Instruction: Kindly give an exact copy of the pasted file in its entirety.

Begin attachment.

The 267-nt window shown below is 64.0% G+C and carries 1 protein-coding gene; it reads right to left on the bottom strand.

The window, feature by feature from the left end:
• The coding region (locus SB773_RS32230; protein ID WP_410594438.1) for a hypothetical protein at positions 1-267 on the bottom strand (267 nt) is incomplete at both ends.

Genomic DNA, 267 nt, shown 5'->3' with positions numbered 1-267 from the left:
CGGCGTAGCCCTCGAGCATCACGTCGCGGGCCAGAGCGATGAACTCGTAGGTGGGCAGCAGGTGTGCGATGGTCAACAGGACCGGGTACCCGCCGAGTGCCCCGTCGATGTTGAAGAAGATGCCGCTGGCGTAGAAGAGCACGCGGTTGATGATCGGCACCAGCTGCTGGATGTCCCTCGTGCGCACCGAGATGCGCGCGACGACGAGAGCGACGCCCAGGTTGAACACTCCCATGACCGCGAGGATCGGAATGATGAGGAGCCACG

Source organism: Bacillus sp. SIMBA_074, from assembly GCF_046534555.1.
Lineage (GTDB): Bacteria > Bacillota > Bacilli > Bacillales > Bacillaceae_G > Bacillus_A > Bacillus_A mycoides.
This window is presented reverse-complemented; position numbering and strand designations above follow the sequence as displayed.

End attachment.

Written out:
The 267-nt window shown below is 64.0% G+C and carries 1 protein-coding gene; it reads right to left on the bottom strand.

The window, feature by feature from the left end:
• The coding region (locus SB773_RS32230; protein ID WP_410594438.1) for a hypothetical protein at positions 1-267 on the bottom strand (267 nt) is incomplete at both ends.

Genomic DNA, 267 nt, shown 5'->3' with positions numbered 1-267 from the left:
CGGCGTAGCCCTCGAGCATCACGTCGCGGGCCAGAGCGATGAACTCGTAGGTGGGCAGCAGGTGTGCGATGGTCAACAGGACCGGGTACCCGCCGAGTGCCCCGTCGATGTTGAAGAAGATGCCGCTGGCGTAGAAGAGCACGCGGTTGATGATCGGCACCAGCTGCTGGATGTCCCTCGTGCGCACCGAGATGCGCGCGACGACGAGAGCGACGCCCAGGTTGAACACTCCCATGACCGCGAGGATCGGAATGATGAGGAGCCACG

Source organism: Bacillus sp. SIMBA_074, from assembly GCF_046534555.1.
Lineage (GTDB): Bacteria > Bacillota > Bacilli > Bacillales > Bacillaceae_G > Bacillus_A > Bacillus_A mycoides.
This window is presented reverse-complemented; position numbering and strand designations above follow the sequence as displayed.